Bringing the Americans together, Biden’s huge challenge

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Joe Biden proposed on January 20 to bring together his fellow citizens and be the president of all, we now see that he is facing two major pitfalls: the legacy of Donald Trump and the history of his country.

On January 29, the Pew Research Center, an independent research center, released a survey and analysis highlighting how much President Trump has changed the United States.

Not only the profile of the 45e president is unique in history, but he never bothered to speak for everyone. On the contrary, his 26,000 tweets have exploited or exposed all the cracks in American society.

Extreme polarization

The new president therefore inherits an exacerbated polarization. It will be difficult for him to find a balance when he proposes policies for the environment, taxation, immigration, policy towards China, international partnerships or even the fight to curb the pandemic.

One example among many of the influence of the style and the Trump way? It might make you smile, but 71% of single Democrats say they would refuse to consider a relationship with someone who voted for Donald Trump. In 2017, only 41% of Republicans were found to say the same thing about someone who preferred Hillary Clinton.

President Trump therefore leaves a country particularly divided and the Republican and Democratic positions are diametrically opposed, to the point where a program that relies only on compromises would be stillborn.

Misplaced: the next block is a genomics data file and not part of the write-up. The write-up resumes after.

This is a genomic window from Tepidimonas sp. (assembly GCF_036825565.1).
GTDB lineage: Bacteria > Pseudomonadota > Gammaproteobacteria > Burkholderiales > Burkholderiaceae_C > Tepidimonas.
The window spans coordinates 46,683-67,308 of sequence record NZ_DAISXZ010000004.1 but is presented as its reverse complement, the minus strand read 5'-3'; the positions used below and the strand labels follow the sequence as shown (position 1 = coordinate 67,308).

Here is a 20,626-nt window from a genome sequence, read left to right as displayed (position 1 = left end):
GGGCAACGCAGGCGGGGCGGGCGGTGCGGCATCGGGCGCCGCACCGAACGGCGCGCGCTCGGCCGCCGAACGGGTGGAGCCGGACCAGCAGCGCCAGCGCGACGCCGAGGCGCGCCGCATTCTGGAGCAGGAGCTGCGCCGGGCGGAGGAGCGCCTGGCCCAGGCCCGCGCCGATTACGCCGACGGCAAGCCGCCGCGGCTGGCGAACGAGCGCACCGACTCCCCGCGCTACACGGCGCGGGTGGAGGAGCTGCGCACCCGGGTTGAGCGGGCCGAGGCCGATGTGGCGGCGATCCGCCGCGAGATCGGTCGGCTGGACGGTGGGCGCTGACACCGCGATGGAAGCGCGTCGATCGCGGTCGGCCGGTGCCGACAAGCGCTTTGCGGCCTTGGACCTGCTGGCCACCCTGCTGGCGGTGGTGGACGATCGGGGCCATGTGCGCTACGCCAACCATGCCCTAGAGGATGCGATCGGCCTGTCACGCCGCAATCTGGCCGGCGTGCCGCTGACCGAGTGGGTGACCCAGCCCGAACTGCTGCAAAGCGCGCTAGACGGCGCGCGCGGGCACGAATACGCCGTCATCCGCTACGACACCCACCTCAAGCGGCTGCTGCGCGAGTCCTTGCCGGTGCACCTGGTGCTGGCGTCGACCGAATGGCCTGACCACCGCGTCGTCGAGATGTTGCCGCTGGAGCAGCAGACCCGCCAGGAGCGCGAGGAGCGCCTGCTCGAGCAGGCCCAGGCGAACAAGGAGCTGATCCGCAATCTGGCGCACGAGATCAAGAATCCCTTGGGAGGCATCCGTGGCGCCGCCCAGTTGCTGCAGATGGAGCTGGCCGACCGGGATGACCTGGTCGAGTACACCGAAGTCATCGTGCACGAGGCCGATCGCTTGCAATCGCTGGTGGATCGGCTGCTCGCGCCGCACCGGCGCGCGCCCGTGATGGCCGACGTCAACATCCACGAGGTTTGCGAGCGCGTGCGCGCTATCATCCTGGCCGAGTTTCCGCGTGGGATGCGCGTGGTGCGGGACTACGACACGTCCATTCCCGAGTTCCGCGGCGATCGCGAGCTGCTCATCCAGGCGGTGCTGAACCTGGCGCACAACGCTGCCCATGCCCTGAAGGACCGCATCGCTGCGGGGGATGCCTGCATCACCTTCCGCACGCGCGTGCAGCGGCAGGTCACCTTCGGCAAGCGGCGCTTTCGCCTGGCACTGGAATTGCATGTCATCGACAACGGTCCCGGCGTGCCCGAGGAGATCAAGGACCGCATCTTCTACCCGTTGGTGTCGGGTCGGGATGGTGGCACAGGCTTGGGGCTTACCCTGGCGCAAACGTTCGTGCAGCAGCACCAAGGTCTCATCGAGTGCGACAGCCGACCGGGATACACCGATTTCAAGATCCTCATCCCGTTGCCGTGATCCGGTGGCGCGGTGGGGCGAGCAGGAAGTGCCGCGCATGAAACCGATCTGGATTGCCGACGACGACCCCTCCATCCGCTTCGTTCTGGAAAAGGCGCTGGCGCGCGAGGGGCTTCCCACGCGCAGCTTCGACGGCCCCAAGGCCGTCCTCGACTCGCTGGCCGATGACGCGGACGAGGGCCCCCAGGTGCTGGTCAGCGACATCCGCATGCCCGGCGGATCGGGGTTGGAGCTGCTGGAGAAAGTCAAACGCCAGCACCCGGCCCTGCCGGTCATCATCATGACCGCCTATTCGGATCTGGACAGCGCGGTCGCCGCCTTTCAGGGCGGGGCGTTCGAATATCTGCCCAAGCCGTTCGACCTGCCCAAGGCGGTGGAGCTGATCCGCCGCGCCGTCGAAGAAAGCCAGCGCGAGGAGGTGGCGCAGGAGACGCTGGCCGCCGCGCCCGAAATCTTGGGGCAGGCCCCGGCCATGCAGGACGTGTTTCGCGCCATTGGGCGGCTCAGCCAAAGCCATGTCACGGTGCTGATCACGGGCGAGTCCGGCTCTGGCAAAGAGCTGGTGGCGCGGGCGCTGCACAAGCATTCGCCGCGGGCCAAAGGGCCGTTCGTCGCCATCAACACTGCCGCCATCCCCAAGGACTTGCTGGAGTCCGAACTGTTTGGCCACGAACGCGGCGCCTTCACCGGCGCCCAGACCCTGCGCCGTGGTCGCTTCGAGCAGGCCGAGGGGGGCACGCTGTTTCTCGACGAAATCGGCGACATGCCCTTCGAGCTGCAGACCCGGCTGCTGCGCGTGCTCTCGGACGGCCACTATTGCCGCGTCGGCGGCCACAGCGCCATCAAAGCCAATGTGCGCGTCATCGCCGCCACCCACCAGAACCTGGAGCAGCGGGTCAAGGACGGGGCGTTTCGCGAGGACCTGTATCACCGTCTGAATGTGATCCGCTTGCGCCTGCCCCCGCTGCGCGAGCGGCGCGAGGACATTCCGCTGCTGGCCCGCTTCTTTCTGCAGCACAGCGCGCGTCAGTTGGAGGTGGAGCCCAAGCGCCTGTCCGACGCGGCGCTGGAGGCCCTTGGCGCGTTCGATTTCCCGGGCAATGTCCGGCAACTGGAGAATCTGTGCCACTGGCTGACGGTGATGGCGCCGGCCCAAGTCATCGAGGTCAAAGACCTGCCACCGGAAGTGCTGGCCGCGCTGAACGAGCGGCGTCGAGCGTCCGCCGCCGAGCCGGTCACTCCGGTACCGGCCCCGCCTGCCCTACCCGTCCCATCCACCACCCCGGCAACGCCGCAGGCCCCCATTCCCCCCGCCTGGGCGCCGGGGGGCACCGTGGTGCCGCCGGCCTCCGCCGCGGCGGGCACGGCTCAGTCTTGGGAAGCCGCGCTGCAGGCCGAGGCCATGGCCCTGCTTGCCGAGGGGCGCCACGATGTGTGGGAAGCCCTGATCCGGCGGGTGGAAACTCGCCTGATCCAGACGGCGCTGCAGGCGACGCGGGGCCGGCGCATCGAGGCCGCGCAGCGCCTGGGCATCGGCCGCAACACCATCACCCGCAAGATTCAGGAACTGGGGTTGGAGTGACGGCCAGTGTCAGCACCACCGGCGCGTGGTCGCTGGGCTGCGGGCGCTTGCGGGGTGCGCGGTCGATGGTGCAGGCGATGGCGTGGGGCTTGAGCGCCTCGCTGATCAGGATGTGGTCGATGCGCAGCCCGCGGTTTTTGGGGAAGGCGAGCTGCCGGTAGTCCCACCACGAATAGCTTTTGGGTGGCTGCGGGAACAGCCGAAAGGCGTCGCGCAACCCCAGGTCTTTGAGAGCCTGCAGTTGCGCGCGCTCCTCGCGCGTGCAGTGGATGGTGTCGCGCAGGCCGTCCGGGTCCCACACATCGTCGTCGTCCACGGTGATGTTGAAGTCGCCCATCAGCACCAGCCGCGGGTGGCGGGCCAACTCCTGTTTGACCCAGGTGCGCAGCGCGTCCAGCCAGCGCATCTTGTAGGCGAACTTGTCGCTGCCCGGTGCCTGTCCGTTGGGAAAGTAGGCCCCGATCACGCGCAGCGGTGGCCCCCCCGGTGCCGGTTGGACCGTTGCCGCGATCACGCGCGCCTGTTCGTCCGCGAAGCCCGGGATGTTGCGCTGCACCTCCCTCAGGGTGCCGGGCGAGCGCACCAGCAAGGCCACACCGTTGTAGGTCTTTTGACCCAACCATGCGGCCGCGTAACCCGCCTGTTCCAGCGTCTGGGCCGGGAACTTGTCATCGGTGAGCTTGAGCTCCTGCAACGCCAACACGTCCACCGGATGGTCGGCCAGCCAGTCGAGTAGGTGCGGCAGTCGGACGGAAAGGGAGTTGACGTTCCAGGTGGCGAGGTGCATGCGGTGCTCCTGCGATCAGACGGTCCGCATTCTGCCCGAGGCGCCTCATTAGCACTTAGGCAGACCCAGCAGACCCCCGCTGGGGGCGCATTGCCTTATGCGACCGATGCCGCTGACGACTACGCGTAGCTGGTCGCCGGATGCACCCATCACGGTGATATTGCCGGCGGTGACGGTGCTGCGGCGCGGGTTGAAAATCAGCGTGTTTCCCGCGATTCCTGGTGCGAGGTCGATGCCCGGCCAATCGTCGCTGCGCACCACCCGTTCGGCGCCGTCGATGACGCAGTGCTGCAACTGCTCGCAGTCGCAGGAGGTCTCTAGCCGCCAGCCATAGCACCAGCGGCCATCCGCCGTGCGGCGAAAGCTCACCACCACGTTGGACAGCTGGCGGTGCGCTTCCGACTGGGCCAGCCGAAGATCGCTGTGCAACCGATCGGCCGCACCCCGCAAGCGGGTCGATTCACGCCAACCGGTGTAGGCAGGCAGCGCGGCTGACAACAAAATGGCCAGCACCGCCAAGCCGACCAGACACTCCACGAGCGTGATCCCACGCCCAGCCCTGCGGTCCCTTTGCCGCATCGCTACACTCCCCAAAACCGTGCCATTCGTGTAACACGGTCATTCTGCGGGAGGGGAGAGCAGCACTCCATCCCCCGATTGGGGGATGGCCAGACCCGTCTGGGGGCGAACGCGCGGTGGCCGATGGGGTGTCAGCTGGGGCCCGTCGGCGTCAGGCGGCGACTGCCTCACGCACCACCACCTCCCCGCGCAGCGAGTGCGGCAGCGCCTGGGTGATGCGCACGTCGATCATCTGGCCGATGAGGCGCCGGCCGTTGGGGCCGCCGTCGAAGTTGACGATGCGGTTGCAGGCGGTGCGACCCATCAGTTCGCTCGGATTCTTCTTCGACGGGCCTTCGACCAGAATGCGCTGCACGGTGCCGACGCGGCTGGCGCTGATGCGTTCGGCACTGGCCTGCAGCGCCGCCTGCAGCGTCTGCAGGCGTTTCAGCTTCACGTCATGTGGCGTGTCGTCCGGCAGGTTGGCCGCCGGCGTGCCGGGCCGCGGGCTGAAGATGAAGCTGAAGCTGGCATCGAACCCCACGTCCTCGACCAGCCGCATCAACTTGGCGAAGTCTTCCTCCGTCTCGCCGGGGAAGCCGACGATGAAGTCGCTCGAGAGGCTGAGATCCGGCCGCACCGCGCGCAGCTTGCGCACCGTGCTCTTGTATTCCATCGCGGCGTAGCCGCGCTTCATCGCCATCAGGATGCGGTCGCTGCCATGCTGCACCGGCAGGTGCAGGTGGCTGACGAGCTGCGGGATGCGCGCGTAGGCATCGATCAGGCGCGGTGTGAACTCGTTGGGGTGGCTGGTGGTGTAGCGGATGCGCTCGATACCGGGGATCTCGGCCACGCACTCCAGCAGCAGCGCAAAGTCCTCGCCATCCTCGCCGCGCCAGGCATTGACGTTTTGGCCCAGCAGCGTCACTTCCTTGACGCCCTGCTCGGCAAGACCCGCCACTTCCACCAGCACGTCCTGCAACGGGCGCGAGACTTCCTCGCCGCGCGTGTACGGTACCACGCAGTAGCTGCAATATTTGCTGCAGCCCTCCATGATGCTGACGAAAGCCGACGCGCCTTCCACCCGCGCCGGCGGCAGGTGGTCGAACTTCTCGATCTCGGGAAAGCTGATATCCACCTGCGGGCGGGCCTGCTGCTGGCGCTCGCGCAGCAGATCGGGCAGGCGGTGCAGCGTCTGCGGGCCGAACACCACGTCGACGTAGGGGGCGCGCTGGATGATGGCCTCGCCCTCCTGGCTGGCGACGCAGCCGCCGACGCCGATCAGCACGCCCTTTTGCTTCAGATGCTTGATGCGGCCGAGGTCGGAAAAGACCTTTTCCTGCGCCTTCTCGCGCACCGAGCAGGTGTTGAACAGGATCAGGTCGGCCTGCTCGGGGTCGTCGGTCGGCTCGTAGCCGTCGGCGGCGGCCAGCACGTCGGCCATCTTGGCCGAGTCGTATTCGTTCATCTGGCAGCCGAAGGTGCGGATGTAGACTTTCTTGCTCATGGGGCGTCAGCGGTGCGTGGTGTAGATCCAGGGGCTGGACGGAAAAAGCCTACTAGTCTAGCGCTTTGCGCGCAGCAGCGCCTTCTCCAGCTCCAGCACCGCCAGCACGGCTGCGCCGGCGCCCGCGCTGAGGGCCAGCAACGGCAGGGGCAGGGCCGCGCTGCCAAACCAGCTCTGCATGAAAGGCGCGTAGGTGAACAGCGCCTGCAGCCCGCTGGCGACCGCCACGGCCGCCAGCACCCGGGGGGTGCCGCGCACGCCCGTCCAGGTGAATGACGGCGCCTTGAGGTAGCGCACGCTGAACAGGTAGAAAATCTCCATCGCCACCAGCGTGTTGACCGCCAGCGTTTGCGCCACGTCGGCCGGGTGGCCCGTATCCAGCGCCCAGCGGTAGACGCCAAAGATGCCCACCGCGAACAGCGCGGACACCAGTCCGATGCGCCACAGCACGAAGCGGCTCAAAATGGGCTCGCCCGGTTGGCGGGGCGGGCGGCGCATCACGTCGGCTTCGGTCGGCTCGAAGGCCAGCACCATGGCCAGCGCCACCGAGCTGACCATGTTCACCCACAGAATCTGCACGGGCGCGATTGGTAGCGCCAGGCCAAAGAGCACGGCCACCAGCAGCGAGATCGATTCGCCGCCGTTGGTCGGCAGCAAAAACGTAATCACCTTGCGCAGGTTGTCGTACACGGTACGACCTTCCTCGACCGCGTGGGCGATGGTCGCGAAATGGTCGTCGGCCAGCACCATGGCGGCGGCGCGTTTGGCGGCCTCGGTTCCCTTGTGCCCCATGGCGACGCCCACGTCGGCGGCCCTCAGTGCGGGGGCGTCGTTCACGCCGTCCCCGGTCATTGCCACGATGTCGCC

Rarely united states

Yet the notion of compromise sums up what the United States is. Joe Biden is aware that the qualifier “United” has often referred only to the name of the country and less to the relationship between states or citizens. As early as 1776, we can only understand American history if we consider the efforts made to achieve compromise. Each of the 13 colonies feared giving too much power to the new central government, a reality that explains the complexity of the division and balance of powers in the Constitution.

You already know that the compromises made at the time of the creation of the country were not sufficient and that a fratricidal war will be waged which must be avoided to limit to the issue of slavery, as the political and economic tensions were important.

Since the end of the Civil War, few politicians or social projects have been truly unifying. Before we made heroes or myths, Franklin Delano Roosevelt, John F. Kennedy or Ronald Regan all faced fierce resistance.

Can Joe Biden unite his fellow citizens? Rather, we should ask ourselves if he will be able to find, in his camp and among his adversaries, politicians ready to consider compromises. To achieve this would already be an achievement.

E pluribus unum (Of many, one) proposed Benjamin Franklin before independence. I sometimes wonder if our neighbors can still do it …

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